Author has written 14 stories for Song of the Lioness, Harry Potter, Fullmetal Alchemist, Lost Odyssey, Final Fantasy XII, Professor Layton, Criminal Minds, Sherlock, Persona Series, Misc. Games, and Final Fantasy XV.
Birth of the Lioness - SotL
How the descend into madness started. A very rushed but whimsical piece in the end. Plot explanation was never my forte...
Narcissus - SotL
Old, cringingly bad story, but I don't want to take it down, because everybody has to write a kick-ass female assassin, at least once.
However We Know the Landscape of Love - HP
This is a love story of a girl building her own growth on others' tragedy, and of blind faith. Larka is someone that I could really fall in love with.
Remus Lupin, The Faultless Man - HP
Okay, yes, plot has always been my downfall, so marry me. Arlene is very hard to writea spoiled sweet person who is superficial but not dumb, and so genuine that you can't help but like her. Actually scratch that, it's hard to write a likable OC, period.
The World Ends With You - HP
The angst monster has to come out somehow, and if Sirius/Remus isn't angst-baby, I don't know what is. Also sort of a take on let's see how effed up I can get these two boys.
Rising to Die - Lost Odyssey
An exploration into a character’s past. I’m fond of minor characters: more room to mold them.
Ulysses - Fullmetal Alchemist
So much about writing minor characters. Too angst-ridden, but Edward doesn't do anything halfheartedly, including angst. It was fun being maudlin/schmaltzy without inhibition. Also stream of consciousness is only doable for me in small quantities.
The Halcyon Days - FF XII
I always felt like Ashe needed closure at the end of the game, but would never really get it. When writing it, I felt like Ashe was too...well, too nice, too mellow, too politically benign, but I found that I couldn't write her any other way. I guess a princess might be hard and cutting as a diamond, but a queen grows to be a steel blade made of smiles.
Failing Galatea - Professor Layton
There is so much subtext in a Professor Layton game. The relationship between Luke, Flora and Layton seems to me to be so complex and full of worship and rebellion and failure. The end was rather abrupt, but I sort of wanted Layton to come to a realization that he might have been a brilliant archaeologist and a great puzzle-solver, but best intentions lead astray. The piece hinted at certain adult wiles that Layton prevented Luke and Flora from seeing in him. It needs more flesh though. I feel like this one had the most potential in all my stories, andfittingly perhapsfailed the most.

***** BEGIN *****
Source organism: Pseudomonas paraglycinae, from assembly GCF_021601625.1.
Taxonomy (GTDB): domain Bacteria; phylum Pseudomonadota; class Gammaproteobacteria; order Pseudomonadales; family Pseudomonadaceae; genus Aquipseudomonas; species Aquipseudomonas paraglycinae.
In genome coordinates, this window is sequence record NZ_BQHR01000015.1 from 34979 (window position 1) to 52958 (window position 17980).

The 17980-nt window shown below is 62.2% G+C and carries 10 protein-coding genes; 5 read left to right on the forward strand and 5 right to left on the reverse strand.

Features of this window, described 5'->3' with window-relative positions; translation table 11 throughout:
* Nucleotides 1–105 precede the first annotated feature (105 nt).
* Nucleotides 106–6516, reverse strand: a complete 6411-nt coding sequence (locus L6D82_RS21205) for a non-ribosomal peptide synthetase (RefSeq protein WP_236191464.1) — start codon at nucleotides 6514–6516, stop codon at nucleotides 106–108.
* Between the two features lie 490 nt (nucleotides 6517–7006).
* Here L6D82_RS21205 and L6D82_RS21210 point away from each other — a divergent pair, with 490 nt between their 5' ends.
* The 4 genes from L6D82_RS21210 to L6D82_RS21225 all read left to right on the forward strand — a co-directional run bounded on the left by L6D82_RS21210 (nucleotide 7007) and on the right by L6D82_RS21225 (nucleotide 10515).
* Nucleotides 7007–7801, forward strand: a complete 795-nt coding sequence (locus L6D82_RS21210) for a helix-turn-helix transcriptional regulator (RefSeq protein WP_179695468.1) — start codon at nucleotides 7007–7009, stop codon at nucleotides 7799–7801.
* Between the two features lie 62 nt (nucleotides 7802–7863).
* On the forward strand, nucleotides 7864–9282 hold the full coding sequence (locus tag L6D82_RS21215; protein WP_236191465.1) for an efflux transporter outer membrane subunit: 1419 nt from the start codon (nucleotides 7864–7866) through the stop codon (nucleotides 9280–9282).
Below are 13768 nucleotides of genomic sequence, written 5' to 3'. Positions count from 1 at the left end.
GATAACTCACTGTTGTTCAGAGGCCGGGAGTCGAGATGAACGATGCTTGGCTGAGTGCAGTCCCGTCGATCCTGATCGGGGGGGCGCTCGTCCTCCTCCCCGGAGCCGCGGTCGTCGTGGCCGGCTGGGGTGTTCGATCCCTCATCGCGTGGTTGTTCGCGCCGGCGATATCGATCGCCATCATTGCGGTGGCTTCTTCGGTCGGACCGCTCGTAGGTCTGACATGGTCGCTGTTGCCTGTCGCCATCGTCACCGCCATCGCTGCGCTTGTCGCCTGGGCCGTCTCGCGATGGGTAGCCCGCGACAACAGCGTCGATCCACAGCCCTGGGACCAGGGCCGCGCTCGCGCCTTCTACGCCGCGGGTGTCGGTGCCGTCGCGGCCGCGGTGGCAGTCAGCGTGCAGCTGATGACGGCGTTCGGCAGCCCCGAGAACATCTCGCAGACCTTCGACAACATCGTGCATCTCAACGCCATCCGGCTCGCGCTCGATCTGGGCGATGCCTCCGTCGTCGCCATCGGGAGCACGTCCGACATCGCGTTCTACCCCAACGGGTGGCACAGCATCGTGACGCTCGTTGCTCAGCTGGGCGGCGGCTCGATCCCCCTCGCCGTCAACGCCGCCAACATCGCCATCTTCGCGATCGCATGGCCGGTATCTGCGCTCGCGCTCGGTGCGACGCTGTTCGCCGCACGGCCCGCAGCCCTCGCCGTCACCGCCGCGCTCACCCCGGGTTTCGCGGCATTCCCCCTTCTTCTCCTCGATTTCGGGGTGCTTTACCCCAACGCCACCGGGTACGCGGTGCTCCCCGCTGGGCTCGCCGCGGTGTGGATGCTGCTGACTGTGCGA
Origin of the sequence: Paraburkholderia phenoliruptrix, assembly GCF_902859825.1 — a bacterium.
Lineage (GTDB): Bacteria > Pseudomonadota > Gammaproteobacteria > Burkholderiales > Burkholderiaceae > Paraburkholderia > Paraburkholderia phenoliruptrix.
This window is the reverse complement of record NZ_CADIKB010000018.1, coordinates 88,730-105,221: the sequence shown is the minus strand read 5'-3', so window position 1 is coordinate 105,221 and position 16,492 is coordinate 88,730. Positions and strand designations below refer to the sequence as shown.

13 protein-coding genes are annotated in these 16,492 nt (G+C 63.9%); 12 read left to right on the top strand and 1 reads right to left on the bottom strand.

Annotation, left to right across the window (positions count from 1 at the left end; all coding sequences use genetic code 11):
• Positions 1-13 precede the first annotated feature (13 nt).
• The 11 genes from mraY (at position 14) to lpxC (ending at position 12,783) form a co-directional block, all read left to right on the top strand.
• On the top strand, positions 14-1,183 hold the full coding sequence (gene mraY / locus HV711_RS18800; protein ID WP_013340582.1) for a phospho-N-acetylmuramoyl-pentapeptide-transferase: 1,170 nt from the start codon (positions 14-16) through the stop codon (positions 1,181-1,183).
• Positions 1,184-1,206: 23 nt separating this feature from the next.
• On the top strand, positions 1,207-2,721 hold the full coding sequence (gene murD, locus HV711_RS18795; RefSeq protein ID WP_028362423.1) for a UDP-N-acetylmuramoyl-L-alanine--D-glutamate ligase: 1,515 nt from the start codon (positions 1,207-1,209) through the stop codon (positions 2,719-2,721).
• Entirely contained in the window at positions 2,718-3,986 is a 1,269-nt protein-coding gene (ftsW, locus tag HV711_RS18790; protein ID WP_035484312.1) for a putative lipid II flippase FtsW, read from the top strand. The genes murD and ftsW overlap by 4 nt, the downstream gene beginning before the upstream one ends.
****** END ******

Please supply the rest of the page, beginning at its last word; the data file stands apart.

Life of the Mind - Criminal Minds
I just couldn't get out the image of Reid doing something extraordinarily mundanelike picking up groceriesand yet fail at being mundane entirely. Surely this would draw some sort of attention? (I admit to having a soft spot for the adorkable.) And how fitting is Arendt to the theme of Criminal Minds?
The Meaning of Ithaca - BBC Sherlock
It's an extremely Johnlock non-Johnlock story; explores what it means to need and love somebody as much as John does Sherlock, and what that means to the rest of his life, especially with Mary/Marigold. Complete, but AU where series 3 is concerned...
ouroboros - Persona 3
Taking the idea that the female protagonist is stuck in the game doing New Game Plus over and over againand the changed personality that comes with it.
Seeking Clarity - Sorcery!
A sequel that includes a prequel of the female protagonist, including her relationship with the tall, dark, black-clad, black-masked assassin that she sort of romanced along the way (rather bizarrely). Does Flanker remind you of Westley from Princess Bride or whatAlthough I assume that very few people know this source material: Steve Jackson's Sorcery! series, developed into an iOS game by inkle. Whoever likes fantasy/adventure and hasn't played Sorcery!, well, GO PLAY IT. It honestly is just such good storytelling.
Fiction becomes a weird way to countenance yourself and to tell the truth instead of being a way to escape yourself or present yourself in a way you figure you will be maximally likable. This process is complicated and confusing and scary, and also hard work, but it turns out to be the best fun there is.
David Foster Wallace